[originally posted on Search Engine Watch]


Before writing a PPC ad, you might find yourself with this dilemma: When should your PPC copy create a powerful mental image of the product or service’s end benefit, and when should you focus on establishing credibility and addressing concerns about the path to achieving that benefit?Choice


In normal, longer-form copy, you don’t have to make such a stark choice since you can usually highlight both the benefits and prove your product or service’s ability to deliver that promised benefit. But that’s usually not an option when you’re limited to 90 characters.


So which do you pick?


Well, as usual, it all depends on the mindset of the searcher:


  • How far ahead are they looking?
  • How far along are they in their shopping and buying process?
  • Are they already preoccupied with any particularly pressing concerns or anticipated obstacles?


With all that in mind, care to guess which one of these ads achieved a 151 percent boost in click-through rate (CTR) over the other?



Ad 2 jumps to an end benefit of “Watch Them On Any Device You Want,” while Ad 1 focuses on the process: “Fast, Free & Easy. No registration or email required.”


So which ad won?


Version 1 increased CTR by 151 percent.


Seems that not being able to play a downloaded video on a smartphone or tablet isn’t a pressing concern for most searchers, while not having to buy anything or register for anything is a concern (or an anticipated obstacle) for a lot of searchers.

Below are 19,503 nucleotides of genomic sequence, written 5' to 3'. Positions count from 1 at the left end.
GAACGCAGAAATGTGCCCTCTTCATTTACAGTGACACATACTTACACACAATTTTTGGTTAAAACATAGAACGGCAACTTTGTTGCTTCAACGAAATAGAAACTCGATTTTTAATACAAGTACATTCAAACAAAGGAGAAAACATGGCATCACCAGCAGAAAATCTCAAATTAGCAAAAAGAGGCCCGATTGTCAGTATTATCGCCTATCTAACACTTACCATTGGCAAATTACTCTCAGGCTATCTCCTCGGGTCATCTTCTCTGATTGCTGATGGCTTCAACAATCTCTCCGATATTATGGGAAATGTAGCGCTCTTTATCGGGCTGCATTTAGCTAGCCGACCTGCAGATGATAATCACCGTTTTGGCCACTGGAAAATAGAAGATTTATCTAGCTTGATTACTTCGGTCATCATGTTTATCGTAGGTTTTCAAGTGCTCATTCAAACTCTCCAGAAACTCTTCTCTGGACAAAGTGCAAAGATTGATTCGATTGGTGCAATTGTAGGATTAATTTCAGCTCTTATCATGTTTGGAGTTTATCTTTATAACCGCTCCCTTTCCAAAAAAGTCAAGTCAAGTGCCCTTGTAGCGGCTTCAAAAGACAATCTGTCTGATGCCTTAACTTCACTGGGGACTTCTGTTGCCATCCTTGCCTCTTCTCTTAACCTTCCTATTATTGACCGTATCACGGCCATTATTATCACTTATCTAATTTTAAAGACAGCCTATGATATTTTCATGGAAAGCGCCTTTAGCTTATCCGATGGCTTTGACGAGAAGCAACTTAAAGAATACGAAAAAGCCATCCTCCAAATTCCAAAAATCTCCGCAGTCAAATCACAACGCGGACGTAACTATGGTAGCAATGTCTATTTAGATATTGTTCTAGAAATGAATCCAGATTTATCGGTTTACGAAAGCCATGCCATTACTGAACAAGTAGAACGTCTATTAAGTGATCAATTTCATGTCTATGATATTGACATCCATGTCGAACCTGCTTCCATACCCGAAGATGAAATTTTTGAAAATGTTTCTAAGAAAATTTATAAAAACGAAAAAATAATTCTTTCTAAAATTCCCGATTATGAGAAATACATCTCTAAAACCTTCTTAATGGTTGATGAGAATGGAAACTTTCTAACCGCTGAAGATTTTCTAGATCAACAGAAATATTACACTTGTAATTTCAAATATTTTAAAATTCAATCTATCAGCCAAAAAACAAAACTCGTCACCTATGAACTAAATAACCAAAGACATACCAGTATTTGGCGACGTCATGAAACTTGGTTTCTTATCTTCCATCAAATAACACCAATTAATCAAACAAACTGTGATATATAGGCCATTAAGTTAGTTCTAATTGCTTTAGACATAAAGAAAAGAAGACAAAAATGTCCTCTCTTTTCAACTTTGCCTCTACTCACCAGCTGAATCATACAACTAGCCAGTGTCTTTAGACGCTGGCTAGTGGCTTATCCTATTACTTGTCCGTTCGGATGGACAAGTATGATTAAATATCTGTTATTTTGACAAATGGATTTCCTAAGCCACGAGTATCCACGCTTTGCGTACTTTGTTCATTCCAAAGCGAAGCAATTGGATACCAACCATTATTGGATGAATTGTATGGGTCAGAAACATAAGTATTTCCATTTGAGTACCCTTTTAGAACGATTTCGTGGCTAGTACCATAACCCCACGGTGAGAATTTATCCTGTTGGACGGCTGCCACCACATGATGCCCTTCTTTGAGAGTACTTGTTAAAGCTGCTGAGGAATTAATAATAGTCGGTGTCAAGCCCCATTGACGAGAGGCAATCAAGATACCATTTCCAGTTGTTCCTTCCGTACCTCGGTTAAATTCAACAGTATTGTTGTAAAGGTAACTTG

You could argue that Features won this battle. But you’d be ignoring the ads’ headlines, because it’s pretty clear that Ad 1’s headline is a lot more benefit focused than Ad 2’s.


Let’s take a look at another example:


Which one of these ads boosted CTR by 165 percent?




Well, the ads in this contest are even more clearly divided between benefit vs. feature-focused copy. So which ad do you think won?


Answer: Ad 1


Clearly, “Get Ripped in 90 Days” is a benefit statement, while “Extreme workouts!” and “Special TV Offer” are more feature oriented.


So what’s the final upshot?


  1. It pays to test both feature-focused and benefit-laden copy.
  2. Even within the same ad, it’s still possible to have a benefit-laden headline, but feature-rich body copy, and vice versa. So the balance within the ad is also worth testing.
  3. Features that address a pressing concern or provide added credibility are the features that typically provide the greatest boost.


But don’t take my word for it. Get out and run some benefits vs. features tests on your PPC ads and let me know all about your experience in the comments.